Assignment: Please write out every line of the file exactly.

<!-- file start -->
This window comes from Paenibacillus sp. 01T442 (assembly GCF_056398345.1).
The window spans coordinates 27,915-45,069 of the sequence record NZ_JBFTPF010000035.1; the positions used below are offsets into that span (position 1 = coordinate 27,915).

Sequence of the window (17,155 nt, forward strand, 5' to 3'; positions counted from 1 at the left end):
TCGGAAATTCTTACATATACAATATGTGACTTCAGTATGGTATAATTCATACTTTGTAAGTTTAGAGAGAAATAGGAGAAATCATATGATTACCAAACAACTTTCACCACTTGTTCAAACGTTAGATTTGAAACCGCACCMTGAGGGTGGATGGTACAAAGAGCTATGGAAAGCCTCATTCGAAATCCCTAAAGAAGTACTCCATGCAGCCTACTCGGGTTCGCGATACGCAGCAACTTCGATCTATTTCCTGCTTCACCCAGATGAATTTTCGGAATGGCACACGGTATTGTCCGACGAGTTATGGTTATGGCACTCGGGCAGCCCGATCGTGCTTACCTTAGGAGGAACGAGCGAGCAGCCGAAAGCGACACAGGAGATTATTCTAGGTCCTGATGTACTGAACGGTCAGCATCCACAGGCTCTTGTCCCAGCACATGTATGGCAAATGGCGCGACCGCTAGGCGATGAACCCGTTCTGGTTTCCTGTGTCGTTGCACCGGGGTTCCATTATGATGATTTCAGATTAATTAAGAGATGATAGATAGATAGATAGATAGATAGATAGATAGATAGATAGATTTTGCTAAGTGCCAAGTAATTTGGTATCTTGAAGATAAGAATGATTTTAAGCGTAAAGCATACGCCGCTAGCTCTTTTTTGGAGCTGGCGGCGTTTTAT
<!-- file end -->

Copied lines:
This window comes from Paenibacillus sp. 01T442 (assembly GCF_056398345.1).
The window spans coordinates 27,915-45,069 of the sequence record NZ_JBFTPF010000035.1; the positions used below are offsets into that span (position 1 = coordinate 27,915).

Sequence of the window (17,155 nt, forward strand, 5' to 3'; positions counted from 1 at the left end):
TCGGAAATTCTTACATATACAATATGTGACTTCAGTATGGTATAATTCATACTTTGTAAGTTTAGAGAGAAATAGGAGAAATCATATGATTACCAAACAACTTTCACCACTTGTTCAAACGTTAGATTTGAAACCGCACCMTGAGGGTGGATGGTACAAAGAGCTATGGAAAGCCTCATTCGAAATCCCTAAAGAAGTACTCCATGCAGCCTACTCGGGTTCGCGATACGCAGCAACTTCGATCTATTTCCTGCTTCACCCAGATGAATTTTCGGAATGGCACACGGTATTGTCCGACGAGTTATGGTTATGGCACTCGGGCAGCCCGATCGTGCTTACCTTAGGAGGAACGAGCGAGCAGCCGAAAGCGACACAGGAGATTATTCTAGGTCCTGATGTACTGAACGGTCAGCATCCACAGGCTCTTGTCCCAGCACATGTATGGCAAATGGCGCGACCGCTAGGCGATGAACCCGTTCTGGTTTCCTGTGTCGTTGCACCGGGGTTCCATTATGATGATTTCAGATTAATTAAGAGATGATAGATAGATAGATAGATAGATAGATAGATAGATAGATAGATTTTGCTAAGTGCCAAGTAATTTGGTATCTTGAAGATAAGAATGATTTTAAGCGTAAAGCATACGCCGCTAGCTCTTTTTTGGAGCTGGCGGCGTTTTAT